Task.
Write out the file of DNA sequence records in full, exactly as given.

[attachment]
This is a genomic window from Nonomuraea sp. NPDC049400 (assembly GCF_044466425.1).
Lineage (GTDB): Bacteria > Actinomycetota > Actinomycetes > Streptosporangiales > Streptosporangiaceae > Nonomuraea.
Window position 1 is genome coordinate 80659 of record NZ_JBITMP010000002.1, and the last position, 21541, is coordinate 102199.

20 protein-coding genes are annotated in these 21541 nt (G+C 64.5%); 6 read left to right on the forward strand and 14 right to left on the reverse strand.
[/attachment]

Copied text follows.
This is a genomic window from Nonomuraea sp. NPDC049400 (assembly GCF_044466425.1).
Lineage (GTDB): Bacteria > Actinomycetota > Actinomycetes > Streptosporangiales > Streptosporangiaceae > Nonomuraea.
Window position 1 is genome coordinate 80659 of record NZ_JBITMP010000002.1, and the last position, 21541, is coordinate 102199.

20 protein-coding genes are annotated in these 21541 nt (G+C 64.5%); 6 read left to right on the forward strand and 14 right to left on the reverse strand.